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Rock County resource fair helping former prisoners adjust

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JAMES P. LEUTE
June 3, 2011
— Tyler Bloyer thought he went to the Rock County Job Center looking for a full-time job Thursday afternoon.

What he found instead was help for an alcohol addiction that has landed him in jail four times in his young life.


Bloyer, 21, Beloit, was released from jail Wednesday afternoon. He said a light came on in his head after a judge threatened to put him away for a year.


“Every time I get in trouble, it’s because of the alcohol,” he said. “Without the rehab, I won’t be able to keep a job.”


Bloyer was one of dozens who attended the third annual resource fair for former inmates organized by the Rock County Criminal Justice Coordinating Council.


The fair brings together groups that offer former inmates help with employment, education, housing, banking and rehabilitation.


Tom Gubbin, probation and parole supervisor, said this year’s fair had the biggest turnout so far. After the first hour, more than 73 people walked in, and more continued to show up.


Gubbin said he thinks the event has grown through word of mouth and coverage in the media. This was the first year the event was advertised on the radio.


Rock County outpatient survey worker Vickie Dansbury said the fair not only helps former inmates, it brings together area aid organizations that normally would not interact.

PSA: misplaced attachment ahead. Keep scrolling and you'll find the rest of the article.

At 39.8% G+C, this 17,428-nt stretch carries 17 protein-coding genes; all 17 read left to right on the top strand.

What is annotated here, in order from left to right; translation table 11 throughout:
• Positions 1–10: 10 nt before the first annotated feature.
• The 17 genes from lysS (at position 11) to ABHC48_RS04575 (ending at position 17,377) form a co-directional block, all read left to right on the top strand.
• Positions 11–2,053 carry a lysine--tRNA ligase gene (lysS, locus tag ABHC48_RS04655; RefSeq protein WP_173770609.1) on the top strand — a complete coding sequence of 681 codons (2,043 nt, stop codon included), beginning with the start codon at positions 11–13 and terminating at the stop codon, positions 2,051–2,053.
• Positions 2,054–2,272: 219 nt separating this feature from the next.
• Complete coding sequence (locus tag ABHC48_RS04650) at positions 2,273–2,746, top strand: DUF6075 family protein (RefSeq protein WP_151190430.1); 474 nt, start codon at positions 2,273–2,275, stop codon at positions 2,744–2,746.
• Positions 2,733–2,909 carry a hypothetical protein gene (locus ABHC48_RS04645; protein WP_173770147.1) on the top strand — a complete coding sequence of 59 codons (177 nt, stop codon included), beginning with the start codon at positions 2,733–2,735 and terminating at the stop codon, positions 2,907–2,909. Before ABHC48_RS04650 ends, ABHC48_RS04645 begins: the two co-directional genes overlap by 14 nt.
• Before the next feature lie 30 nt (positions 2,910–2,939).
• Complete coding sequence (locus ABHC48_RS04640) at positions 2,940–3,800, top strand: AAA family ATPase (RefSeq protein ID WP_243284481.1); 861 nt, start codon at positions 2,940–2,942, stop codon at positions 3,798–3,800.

“It is something that is truly needed and vital for our community,” Dansbury said.


The fair has accumulated success stories.


Bill Schyvinck, who works for Projects for Assistance in the Transition of Homelessness, said he has seen first hand how the fair helps people.


“We had a lot of people who were homeless, and we helped them find homes,” Schyvinck said. “It’s a wonderful feeling standing in an apartment with someone when they first get the keys.”


For Darrel Vance, 38, the fair was about finding a job to help support himself and his 15-year-old daughter.


“I have a kid, now, and it’s not cheap,” Vance said with laugh.


Vance, who has been in trouble over drugs and burglary, heard about the fair through his parole agent. He said finding a job would help keep him focused and out of trouble.


Vance has a job interview today and signed up for a state Department of Corrections program that helps former inmates find jobs and offers subsidies to employers who hire them.


Bloyer might have found help in Billy Bob Grahn.


Grahn is the founder of The Red Road House, which provides safe housing for adults struggling with alcohol and other substance abuse.


The Red Road House has been at the fair every year and has seen several success stories.


Grahn said he talked with Bloyer and told him even though the house is full he is invited over at any time for coffee and conversation.


“I told (the staff) that he is part of the family, now, and to let him in anytime,” Grahn said. “It’s worth it for me if we can affect just one person and make a difference, and today that was him.”



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